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Draft Blog: Which Team Had The Best Draft?

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Which Team Made The Best Picks?

The most maddening part of the post-draft process is the constant need to grade every draft. All too often, evaluators pontificate that teams should draft the best player available regardless of need, but they their grades based on if a team filled enough holes. A draft really shouldn’t be graded until three years down the road because it’s almost impossible to know which players are going to work out or not.

With that being said, it is possible to see what teams appeared to get the best values based on their pre-draft evaluations. This year, the Jacksonville Jaguars appear to have received the most value out of their picks.

First of all, they got two of the top-five players in this draft class, Jalen Ramsey and Myles Jack, in the first and second round respectively. Jack fell because of a knee injury that might require microfracture knee surgery in the future, but even saying that Jack is an incredible talent and a fantastic value in the second round.

Yannick Ngakoue was the only pick that looked like a reach; however, he fills a role and will make an impact on their team as a pass-rusher. Sheldon Day and Tyrone Holmes were both perfect scheme fits who were also great values. They will both give the Jaguars young and athletic penetrators on the defensive line. Brandon Allen’s upside is a good backup, but that is exactly what you are looking for in a sixth round quarterback.

Overall, the Jaguars did a great job of addressing needs while getting great value at each of their picks, which is why they had the best draft.

Dallas Cowboys Take A Huge Risk

The most surprising pick in the 2016 NFL draft was when the Cowboys selected Jaylon Smith with the 34th overall pick. Now, Smith is a big-time talent who may be the best linebacker to come out of the draft since Luke Kuechly; however, his knee injury and resulting nerve issue had most analysts thinking he wouldn’t get picked until day three.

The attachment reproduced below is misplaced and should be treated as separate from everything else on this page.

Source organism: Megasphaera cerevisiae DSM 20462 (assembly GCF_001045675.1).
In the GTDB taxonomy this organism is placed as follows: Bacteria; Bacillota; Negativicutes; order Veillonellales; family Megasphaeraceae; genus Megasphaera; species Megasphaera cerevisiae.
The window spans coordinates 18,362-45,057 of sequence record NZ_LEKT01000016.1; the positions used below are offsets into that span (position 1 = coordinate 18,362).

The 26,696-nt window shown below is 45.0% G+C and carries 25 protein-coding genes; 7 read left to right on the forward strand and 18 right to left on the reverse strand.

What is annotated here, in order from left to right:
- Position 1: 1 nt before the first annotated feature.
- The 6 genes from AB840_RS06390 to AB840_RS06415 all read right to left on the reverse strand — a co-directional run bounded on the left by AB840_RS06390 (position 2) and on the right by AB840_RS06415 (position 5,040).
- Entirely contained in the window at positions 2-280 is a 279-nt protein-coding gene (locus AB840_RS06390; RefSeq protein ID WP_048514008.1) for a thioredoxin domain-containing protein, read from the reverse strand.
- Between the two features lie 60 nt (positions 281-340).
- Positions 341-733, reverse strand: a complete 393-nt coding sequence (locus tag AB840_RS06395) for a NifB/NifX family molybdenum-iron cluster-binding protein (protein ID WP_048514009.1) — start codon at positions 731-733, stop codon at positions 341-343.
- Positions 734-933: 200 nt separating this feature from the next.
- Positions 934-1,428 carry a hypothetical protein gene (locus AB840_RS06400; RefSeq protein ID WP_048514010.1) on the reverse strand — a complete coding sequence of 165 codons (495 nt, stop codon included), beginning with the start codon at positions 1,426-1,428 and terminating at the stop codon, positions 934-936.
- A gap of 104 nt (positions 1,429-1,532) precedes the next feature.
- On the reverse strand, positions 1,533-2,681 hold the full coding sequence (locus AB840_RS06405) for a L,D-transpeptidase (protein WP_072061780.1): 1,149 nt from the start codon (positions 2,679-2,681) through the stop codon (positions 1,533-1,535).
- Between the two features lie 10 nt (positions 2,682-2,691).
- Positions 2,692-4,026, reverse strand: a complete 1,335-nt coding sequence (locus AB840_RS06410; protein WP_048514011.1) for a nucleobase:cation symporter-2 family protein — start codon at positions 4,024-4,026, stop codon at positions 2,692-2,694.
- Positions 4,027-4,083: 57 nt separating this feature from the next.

The Cowboys were in a unique situation because their team doctor was also the doctor who operated on Smith’s knee, which means they had intimate knowledge of the surgery and recovery process.

This pick was extremely risky because the Cowboys invested a high pick into a player who will likely not play in 2016 and it is unclear if or when he will return back to his old self. If Smith does return to the player he was, the Cowboys might have the steal of the draft; however, if he doesn’t the Cowboys will be mocked for making a terrible investment.

Tunsil Takes A Fall

Laremy Tunsil was widely viewed as the top prospect in the NFL draft; however, he fell all the way to the Miami Dolphins at the 13th overall pick because of circumstances that haven’t been seen in the history of the draft.

Last year, La’el Collins fell out of the draft because he was linked to a murder investigation despite the fact that he was thought to be a sure-fire top-15 pick. Tunsil didn’t fall that far, but he did take a tumble because someone hacked his Twitter account and posted a video of Tunsil taking a bong hit out of a gas mask.

It ended up being a positive for the Dolphins as they got one of, if not, the best player in the draft, but it was a huge negative to Tunsil who was visibly frustrated by the whole situation. While other prospect cried tears of joy and hugged their loved ones, Tunsil had a natural look of disgust as he lost millions of dollars to something that was out of his control.

The worse aspect of this situation is that teams shouldn’t have been scared off by the Tunsil video. If they did their homework in the pre-draft process, they should have been aware of Tunsil’s proclivity for marijuana in the past. The fact that they were scared off by something they already knew existed showed how cowardly some teams are when making these types of decisions.


About John Owning

John Owning

John Owning is a NFL columnist for Football Insiders. He has years of experience covering the NFL, NFL draft and NCAA football. John's work has been featured on the Bleacher Report and DraftBreakdown.com